At times, Harry’s House seems caught between taking full advantage of his pop star prowess and trying to do some Mitchell-style storytelling. Harry’s House has fascinating lyrics and some moments of genuine introspection, like in the bridge of “As It Was,” as anxious as it is bright, or the vignettes of “Little Freak.” But even as the story in that song is captivating in moments—how did he spill the beer?!—Styles is sure to remind listeners that it’s not that big of a deal. “I’m not worried about where you are / or who you will go home to / I’m just thinking about you,” he sings. The most narrative song on the album, “Matilda,” is notably not about Styles himself but instead is the story of an acquaintance processing trauma told through the lens of the Roald Dahl character. It contains, I think, the most striking scene I’ve ever heard Styles paint in his lyrics, of a kid on a bicycle pedaling so hard, “trying to lift off the ground on those old two wheels,” but gets more vague from there. Another topical track, “Boyfriends,” which Styles speaks very funnily about, is desperate for a punch line within the actual song.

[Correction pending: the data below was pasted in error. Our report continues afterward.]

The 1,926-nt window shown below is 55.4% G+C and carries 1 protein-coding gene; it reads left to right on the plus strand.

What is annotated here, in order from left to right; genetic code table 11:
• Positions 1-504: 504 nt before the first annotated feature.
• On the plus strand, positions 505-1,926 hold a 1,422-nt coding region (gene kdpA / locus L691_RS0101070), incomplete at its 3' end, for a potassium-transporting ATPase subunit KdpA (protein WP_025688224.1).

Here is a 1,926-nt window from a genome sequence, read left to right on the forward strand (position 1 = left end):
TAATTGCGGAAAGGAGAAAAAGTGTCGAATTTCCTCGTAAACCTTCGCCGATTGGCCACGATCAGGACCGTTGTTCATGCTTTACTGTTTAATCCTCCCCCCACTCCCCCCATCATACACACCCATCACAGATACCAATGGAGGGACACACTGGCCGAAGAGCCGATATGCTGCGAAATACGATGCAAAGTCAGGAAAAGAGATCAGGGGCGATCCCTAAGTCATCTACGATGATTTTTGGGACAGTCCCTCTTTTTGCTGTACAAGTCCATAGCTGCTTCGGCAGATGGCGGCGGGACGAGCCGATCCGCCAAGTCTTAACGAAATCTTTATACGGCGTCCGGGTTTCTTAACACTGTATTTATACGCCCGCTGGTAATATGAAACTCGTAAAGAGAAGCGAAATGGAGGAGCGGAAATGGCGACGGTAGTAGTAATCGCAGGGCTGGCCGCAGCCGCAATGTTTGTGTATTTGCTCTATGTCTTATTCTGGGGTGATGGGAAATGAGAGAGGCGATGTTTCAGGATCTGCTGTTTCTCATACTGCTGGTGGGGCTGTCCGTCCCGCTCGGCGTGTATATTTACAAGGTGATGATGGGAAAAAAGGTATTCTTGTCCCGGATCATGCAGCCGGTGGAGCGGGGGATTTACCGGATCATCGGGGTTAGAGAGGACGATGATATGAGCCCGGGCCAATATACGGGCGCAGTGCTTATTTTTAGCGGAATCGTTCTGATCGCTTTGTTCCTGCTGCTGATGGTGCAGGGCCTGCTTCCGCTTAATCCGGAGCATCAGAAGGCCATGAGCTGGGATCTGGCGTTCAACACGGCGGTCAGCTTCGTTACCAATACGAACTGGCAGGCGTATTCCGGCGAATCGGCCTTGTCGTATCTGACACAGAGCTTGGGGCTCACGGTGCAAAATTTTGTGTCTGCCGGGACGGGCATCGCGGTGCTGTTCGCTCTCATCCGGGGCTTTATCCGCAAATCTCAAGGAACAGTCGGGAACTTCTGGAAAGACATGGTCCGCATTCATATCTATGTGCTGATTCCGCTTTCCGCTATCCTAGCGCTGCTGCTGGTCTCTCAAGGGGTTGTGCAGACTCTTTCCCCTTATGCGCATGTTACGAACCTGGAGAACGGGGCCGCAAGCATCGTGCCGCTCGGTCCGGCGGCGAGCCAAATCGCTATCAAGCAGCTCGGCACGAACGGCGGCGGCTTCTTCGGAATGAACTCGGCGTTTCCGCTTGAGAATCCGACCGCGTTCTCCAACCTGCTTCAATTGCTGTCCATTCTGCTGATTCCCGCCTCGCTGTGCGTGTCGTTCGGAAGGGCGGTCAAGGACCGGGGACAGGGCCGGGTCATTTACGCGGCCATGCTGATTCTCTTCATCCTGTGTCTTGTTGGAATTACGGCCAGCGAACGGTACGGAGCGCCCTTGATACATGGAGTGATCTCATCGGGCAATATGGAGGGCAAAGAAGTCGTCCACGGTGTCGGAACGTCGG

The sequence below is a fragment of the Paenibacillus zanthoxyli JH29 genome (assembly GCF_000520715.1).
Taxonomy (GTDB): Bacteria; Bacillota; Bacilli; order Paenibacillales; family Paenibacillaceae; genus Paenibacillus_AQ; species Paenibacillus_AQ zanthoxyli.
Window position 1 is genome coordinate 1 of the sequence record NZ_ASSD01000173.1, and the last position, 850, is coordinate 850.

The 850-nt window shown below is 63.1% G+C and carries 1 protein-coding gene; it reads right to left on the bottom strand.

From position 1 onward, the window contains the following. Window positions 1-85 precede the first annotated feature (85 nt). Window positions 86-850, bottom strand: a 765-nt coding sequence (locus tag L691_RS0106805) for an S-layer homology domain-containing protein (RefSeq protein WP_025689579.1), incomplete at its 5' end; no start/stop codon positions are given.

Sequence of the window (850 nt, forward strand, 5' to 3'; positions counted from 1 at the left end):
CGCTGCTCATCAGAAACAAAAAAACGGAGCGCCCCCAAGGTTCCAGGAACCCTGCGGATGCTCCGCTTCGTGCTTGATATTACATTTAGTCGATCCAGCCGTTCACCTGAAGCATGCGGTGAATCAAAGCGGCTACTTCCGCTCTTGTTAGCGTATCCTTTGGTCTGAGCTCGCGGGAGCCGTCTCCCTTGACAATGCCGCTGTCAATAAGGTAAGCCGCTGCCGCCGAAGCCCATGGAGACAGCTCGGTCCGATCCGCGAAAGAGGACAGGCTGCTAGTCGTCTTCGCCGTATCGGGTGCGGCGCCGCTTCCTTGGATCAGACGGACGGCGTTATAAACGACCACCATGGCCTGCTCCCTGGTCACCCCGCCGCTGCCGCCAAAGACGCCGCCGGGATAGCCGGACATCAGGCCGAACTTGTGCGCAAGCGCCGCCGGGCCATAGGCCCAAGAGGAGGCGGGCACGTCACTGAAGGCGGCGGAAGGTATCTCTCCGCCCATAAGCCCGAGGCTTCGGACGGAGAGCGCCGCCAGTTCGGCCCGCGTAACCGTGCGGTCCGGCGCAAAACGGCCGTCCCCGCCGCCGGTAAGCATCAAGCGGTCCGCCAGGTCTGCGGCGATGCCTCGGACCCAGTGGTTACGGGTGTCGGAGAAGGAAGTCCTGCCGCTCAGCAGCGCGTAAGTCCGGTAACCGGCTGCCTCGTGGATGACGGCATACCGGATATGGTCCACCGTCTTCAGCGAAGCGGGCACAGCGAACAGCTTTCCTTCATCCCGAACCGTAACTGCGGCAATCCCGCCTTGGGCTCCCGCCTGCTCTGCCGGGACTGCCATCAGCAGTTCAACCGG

During his shows, Styles tells his audience to “please feel free to be whoever it is you want to be in this room.” Harry’s House offers the clearest statement yet on what Styles wants that room to sound like. We have yet to discover who, exactly, Styles himself wants to be as a musician. I’m hoping there’s a feather boa involved. And I’m all the more excited to find out, and pass along the discovery to any extraterrestrial visitors I may encounter.